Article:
Despite what the common layperson might believe, my investigative journalism gig at NUVO is not a job any idiot could do. Indeed, working week after week to expose social injustice, champion civil rights and report government malfeasance thoroughly and eloquently is possible only for a professional comme moi. This is tough detective work boys and girls - finding out the who, what, where, when, why and how of any given story. And sometimes, when those queries lead to the dark underbelly of our metropolis, things can get ugly. Especially when that underbelly is a metaphor for Indiana State Government.
Take a recent Saturday night, for example, when I found myself in bed by 9 p.m., surrounded by junk food, reading a very long, very boring 6 million page self-aggrandizing strokefest called the Indiana State Government Performance Report put out the day before by Gov. Mitch Daniels' office. Not a bedtime story for amateurs, I assure you.
A summary of the report would sound something like this and, for the best effect, should be read aloud with a mouthful of Oreos:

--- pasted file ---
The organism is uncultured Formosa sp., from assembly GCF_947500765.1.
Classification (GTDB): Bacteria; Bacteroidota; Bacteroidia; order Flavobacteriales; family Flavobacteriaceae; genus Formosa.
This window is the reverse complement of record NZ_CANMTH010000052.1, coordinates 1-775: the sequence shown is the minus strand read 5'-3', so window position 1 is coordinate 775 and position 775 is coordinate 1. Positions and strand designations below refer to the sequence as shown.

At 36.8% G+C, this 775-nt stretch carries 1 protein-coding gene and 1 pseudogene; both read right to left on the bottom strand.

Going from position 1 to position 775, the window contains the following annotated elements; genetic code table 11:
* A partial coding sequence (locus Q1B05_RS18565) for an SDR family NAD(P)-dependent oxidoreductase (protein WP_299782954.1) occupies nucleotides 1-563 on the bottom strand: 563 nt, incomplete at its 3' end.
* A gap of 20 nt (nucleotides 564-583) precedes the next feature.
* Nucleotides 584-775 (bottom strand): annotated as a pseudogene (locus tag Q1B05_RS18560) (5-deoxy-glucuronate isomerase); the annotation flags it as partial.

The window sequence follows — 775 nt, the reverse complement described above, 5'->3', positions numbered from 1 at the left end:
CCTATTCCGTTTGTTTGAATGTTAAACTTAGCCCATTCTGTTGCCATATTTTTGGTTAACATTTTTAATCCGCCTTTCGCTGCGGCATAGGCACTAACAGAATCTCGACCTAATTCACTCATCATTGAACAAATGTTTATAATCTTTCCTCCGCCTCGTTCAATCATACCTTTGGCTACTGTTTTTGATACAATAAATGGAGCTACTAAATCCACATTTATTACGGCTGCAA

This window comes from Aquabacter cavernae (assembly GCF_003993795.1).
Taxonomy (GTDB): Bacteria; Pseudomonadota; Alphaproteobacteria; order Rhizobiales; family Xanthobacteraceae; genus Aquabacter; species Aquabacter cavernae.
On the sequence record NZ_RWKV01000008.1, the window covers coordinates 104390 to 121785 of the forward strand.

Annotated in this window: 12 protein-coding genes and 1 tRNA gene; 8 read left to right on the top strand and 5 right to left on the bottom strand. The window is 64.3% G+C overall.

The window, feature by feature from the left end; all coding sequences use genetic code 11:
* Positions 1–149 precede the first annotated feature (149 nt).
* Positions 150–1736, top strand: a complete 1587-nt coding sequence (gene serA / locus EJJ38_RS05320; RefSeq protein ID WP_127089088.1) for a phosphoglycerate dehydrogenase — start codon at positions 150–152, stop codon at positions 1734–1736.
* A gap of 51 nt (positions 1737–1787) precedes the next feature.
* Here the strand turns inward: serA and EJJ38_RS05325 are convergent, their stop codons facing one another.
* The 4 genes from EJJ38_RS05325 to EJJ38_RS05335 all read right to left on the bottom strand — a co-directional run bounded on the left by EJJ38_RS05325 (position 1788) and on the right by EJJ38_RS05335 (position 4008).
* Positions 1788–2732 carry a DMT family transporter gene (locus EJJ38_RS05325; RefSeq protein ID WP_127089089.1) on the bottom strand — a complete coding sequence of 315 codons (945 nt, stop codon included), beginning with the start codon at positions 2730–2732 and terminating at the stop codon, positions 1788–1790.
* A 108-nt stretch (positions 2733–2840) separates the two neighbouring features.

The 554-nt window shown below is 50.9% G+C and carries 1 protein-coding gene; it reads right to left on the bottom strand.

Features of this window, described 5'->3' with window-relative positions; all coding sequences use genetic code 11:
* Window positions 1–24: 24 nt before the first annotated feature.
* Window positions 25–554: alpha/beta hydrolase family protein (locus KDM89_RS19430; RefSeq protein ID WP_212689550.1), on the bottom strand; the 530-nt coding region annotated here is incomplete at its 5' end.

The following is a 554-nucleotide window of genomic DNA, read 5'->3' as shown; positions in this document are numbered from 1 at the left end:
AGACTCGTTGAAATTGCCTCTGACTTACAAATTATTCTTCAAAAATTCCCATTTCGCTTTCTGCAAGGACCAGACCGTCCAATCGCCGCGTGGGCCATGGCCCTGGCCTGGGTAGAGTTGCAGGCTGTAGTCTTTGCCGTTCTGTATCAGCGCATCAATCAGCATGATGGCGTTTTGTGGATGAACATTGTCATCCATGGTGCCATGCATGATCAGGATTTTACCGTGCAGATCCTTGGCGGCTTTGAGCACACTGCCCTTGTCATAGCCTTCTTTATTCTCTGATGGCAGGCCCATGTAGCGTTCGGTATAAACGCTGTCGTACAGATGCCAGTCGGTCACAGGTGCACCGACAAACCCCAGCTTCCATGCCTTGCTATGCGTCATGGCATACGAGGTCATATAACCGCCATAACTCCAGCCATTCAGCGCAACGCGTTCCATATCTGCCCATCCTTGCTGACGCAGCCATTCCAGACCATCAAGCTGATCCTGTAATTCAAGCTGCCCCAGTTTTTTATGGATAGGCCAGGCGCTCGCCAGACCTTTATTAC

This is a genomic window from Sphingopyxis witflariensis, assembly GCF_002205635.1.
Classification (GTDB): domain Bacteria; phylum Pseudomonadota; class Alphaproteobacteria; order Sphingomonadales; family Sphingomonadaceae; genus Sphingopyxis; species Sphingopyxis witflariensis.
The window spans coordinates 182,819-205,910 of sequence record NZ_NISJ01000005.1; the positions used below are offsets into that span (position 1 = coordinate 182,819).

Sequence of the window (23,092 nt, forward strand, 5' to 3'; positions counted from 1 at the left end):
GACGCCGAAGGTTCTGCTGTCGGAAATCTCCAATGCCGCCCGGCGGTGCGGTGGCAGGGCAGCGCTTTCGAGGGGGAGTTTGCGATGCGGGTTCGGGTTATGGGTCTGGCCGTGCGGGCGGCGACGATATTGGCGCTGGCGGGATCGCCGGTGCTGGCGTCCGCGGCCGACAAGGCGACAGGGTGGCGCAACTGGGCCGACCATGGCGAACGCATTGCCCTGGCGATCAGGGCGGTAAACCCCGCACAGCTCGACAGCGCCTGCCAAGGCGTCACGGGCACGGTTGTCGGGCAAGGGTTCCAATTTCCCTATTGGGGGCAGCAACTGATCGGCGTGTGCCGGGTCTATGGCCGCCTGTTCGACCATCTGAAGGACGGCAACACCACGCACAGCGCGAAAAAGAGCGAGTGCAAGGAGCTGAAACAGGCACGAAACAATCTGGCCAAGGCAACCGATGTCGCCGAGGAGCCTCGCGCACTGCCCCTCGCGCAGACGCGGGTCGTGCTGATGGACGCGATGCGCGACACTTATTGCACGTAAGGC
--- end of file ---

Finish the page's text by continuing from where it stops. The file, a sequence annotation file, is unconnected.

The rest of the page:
Blah, blah, blah, the State's finances were in shambles under the Democrats. Blah, blah, blah, Thank God the Republicans have arrived to save us all from ruin!
But then at the bottom of page 4,786,251, I came across the following:
The Indiana Development Finance Authority was found to own over 3,000 pieces of artwork that have been stored in Michigan for many years. The art had been pledged as security on a transaction that went bad and therefore the IDFA took possession of the artwork. IDFA is developing a strategy to sell this artwork and will be sending the proceeds to the State General Fund to help balance the budget.
THREE THOUSAND PIECES OF ARTWORK!?!?!?!?!?!?
Suddenly I'm having an Antiques Roadshow moment. I begin to imagine a room full of Van Gogh and Cézanne; a previously unknown Matisse leans against a far wall, while a particularly morose Modigliani looms above the fireplace. And there I am in the middle of it all. The ace reporter who discovered the discovery!
I had better start practicing my Pulitzer acceptance speech now! Circulation will go through the roof! All our competitors will lie untouched in dusty stacks as residents of Indianapolis stampede to pick up NUVO and READ ALL ABOUT IT! The greatest art discovery of our generation!
Maybe I'll even get to be on Oprah!
The Big Kahuna laughs
It's a long time and a lot of Pringles before I can follow up on this lead. Unlike investigative journalists, government and its employees don't work seven days a week - they're off on "weekends."